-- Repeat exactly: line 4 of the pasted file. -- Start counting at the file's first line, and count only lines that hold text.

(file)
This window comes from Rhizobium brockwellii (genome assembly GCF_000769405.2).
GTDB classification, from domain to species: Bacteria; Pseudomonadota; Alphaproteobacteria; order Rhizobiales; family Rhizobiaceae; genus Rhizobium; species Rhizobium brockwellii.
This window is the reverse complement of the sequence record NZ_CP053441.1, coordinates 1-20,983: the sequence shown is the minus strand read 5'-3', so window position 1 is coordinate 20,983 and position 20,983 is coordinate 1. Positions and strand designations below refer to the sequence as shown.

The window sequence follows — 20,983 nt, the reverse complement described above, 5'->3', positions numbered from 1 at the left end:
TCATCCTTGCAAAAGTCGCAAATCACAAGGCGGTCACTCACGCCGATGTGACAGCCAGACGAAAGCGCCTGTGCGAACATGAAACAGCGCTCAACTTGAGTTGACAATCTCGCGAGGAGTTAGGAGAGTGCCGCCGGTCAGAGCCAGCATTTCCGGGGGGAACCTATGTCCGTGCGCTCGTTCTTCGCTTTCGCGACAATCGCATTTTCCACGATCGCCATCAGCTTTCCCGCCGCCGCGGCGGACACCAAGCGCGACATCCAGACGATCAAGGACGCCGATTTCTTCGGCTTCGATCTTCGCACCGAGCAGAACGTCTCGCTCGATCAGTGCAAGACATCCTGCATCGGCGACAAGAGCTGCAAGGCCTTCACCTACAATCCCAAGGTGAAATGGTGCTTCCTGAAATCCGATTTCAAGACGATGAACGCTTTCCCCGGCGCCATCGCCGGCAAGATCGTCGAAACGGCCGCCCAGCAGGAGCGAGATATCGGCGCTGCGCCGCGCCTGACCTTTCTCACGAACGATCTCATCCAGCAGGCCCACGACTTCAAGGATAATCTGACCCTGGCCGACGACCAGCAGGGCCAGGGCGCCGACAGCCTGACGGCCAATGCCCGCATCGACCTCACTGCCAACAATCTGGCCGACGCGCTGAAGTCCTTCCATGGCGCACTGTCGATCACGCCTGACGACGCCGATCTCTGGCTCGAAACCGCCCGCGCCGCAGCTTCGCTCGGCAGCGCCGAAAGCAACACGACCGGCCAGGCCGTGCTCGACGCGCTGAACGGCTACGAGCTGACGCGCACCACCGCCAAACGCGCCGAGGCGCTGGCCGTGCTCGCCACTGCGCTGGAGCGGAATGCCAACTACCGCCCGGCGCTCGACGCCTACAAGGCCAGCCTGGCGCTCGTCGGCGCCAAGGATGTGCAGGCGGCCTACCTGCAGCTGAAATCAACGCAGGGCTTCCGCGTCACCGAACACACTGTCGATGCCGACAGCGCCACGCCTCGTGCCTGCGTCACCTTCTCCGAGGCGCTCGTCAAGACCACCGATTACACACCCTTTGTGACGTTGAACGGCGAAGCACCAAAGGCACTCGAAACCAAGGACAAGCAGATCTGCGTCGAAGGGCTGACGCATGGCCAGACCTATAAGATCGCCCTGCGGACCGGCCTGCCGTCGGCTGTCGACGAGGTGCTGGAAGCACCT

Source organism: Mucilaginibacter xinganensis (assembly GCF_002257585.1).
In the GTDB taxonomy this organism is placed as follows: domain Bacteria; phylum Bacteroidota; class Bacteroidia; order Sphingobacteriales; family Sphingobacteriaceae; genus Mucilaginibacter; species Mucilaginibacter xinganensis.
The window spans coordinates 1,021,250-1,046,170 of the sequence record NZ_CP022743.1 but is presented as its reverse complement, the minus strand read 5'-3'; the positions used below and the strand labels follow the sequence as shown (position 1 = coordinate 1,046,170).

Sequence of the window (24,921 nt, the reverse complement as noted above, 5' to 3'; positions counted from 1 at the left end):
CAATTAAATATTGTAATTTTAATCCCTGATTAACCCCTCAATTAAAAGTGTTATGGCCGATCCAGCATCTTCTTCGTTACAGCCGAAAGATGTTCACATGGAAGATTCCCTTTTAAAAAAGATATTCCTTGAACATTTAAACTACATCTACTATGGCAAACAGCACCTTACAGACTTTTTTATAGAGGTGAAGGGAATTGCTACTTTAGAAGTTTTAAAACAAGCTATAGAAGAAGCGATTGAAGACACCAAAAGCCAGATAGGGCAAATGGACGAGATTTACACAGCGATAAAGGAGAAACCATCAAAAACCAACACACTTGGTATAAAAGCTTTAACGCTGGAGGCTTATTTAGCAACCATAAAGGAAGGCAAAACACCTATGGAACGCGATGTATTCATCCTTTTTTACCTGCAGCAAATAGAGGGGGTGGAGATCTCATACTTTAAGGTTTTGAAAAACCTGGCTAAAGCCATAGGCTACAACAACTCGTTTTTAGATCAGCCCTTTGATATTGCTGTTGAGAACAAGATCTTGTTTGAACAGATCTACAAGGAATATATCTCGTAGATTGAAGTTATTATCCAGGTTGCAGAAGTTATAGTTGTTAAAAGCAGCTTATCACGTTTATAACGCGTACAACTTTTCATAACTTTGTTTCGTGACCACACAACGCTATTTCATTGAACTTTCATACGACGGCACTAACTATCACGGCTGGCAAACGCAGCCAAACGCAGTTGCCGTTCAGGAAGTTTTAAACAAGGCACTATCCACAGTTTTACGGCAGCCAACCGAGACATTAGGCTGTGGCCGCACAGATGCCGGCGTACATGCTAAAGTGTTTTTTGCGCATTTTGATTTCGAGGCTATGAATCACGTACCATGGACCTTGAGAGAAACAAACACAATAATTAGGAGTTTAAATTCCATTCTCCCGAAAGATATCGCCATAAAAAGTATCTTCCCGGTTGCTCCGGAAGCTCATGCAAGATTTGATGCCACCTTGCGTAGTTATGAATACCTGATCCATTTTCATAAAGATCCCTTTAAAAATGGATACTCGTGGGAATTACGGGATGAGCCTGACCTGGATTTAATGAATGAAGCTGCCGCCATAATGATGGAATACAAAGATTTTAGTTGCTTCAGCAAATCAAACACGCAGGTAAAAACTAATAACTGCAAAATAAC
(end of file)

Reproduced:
The window sequence follows — 20,983 nt, the reverse complement described above, 5'->3', positions numbered from 1 at the left end: